1. Hi Alice, thank you so much. No rhyme or reason why I add the cheese afterwards, but you can certainly add it when you mix in the flour. By doing this, you’ll break up the shredded cheese as you cut in the butter. (Am I understanding that that’s how you made it?)

  16. Hi Sally,
    My 22 y/o daughter is a cheese fanatic so I’ve made the pastry and will bake this pie to celebrate her birthday this weekend. My question is, the ingredient list states 1/3 cup cheese for the filling, but in the instructions say to add 1/4 cup cheese stirred into the apples etc. It’s a small difference, and given that others have noted the cheese flavour is subtle, should i add the full 1/3 cup? Perhaps you were just giving a range. Looking so forward to tasting this pie ~ so intriguing. My dad loved a chunk of cheddar with apple pie. He would have loved this.

    1. Hi Margo! It should read 1/3 cup in those instructions– just fixed that! (All of the cheese.)

  17. Love the flavors of this pie! Cheddar and apple together is perfect. I baked as instructed but my bottom crust layer reminded raw. I’m worried the weight of the apples prevented it from cooking all the way through. I’m going to try again with a brief blind bake for the bottom.

  18. This was delicious, I used a mild cheddar so the cheese is just a background sense but it adds an interesting dimension, not too sweet. Wonderful with some clotted cream.

  19. I am so glad I choose this recipe to try! I am a good cook, but need a little help with baking. This recipe with the tips, made for a delicious and professional looking pie. Thanks!!

  20. I only had five medium-sized apples and pre-shredded cheddar on hand, but the pie still came out very nicely! I also chilled the dough for one hour in the fridge and 30 minutes in the freezer, and it worked out fine!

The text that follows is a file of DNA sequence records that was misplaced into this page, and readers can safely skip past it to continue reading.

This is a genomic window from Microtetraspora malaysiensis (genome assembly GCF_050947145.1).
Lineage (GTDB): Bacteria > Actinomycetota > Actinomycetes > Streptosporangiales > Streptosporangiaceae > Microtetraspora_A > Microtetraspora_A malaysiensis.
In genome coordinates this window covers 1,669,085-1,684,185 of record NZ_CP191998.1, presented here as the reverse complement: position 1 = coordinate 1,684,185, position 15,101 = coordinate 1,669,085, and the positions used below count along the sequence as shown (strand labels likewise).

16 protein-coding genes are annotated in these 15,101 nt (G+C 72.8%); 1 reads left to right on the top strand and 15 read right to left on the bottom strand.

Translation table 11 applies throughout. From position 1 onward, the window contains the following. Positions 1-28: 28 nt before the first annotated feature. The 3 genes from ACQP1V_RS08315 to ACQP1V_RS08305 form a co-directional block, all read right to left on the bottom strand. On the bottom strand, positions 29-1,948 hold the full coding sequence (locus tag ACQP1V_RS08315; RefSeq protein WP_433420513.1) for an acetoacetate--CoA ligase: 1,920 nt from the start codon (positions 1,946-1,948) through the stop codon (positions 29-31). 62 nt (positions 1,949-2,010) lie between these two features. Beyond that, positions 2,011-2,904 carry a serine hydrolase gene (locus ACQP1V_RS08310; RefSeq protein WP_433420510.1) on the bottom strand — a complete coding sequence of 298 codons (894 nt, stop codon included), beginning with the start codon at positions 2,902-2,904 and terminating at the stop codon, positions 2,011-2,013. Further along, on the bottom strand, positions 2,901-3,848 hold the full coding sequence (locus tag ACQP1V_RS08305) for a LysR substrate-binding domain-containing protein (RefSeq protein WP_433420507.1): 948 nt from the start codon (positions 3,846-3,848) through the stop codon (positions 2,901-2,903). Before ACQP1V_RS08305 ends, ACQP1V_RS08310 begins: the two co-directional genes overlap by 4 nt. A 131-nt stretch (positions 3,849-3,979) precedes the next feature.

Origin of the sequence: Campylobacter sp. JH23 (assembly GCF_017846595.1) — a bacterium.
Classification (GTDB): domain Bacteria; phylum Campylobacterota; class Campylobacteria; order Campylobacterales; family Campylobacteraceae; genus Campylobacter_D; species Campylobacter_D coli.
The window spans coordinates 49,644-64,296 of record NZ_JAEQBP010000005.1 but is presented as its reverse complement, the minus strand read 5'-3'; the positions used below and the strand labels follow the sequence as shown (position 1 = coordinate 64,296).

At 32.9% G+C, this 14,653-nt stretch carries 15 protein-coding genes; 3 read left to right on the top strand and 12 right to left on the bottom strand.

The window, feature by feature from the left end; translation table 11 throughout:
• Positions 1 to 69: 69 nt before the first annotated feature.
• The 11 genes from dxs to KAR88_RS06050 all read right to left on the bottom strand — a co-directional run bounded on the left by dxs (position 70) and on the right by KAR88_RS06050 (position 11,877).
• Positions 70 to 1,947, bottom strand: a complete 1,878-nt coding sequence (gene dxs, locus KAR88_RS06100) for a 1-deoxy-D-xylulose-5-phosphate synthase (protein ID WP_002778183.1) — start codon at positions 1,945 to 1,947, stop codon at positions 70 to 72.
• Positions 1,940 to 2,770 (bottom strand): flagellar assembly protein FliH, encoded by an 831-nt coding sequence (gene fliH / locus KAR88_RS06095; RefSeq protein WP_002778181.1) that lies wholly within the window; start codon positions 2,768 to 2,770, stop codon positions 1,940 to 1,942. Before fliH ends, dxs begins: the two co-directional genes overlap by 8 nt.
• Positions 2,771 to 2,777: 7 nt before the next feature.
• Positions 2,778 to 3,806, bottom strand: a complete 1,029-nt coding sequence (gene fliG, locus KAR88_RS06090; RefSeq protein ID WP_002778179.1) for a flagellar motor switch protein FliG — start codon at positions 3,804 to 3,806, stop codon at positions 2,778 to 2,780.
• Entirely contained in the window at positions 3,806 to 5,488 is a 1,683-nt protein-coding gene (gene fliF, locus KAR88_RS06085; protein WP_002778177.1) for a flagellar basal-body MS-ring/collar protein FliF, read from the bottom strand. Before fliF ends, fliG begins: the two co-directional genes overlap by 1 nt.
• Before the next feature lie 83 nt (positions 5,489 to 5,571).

The filling is on the more heavily-spiced side, so I think it’s an ideal recipe for autumn. The crust was so delicious that I’d love to try to convert it into a savory scone recipe!

  21. I made this yesterday and it didn’t turn out quite like I wanted. The bottom crust was burnt and the apples collapsed when cooling, leaving gaps between the top crust and the apples. The top crust was thoroughly vented. The apples did not turn to mush.
    I shredded the cheese with the small shred of a box grater. I was weighing the cheese as I was grating it. In order to get to 4 ounces, I ended up with way more than 1 cup. I actually stopped at 3 ounces and estimate there was close to 2 cups of cheese. This may have added to the burnt crust.
    I have read fruit pies need to reach 195 degrees in the center in order to be fully cooked, so the thickening agents fully thicken. I had to bake the pie 40 minutes more than the recipe called for. I’m thinking that may have lead to most, if not all, of my issues.
    I was thinking of making this pie for an upcoming contest. I would welcome any and all comments/suggestions.

    Thanks, Sally, I love your site and use your recipes on a regular basis!

  22. I usually buy giant blocks of cheese at Costco, shred them up, and freeze them until I need them. Do you think those would still be too dry, even though they don’t have the starch that preshredded cheese has, or is it best to just stick to freshly shredded cheese?

    1. Hi Julia, we haven’t tested it with frozen cheese, so are unsure of how it would turn out. It wouldn’t contain the anti-caking ingredients that store-bought shredded cheese has, but I’m unsure how the moisture from freezing and thawing would affect the pie.

  23. Hi Sally, this may be a silly question but would it be possible to add the grated cheese cheese to pre-made pie dough? Perhaps I’ll press it in with a rolling pin? Or combine with premade crust and roll it out? The idea of making the crust seems very overwhelming but nearly all cheddar apple pie recipes call for cheese in the crust. Thanks and love your site.

    1. Hi Ellen! We haven’t tested that. My fear would be over-working pre-made pie dough, which would make it tough. Let us know what you try!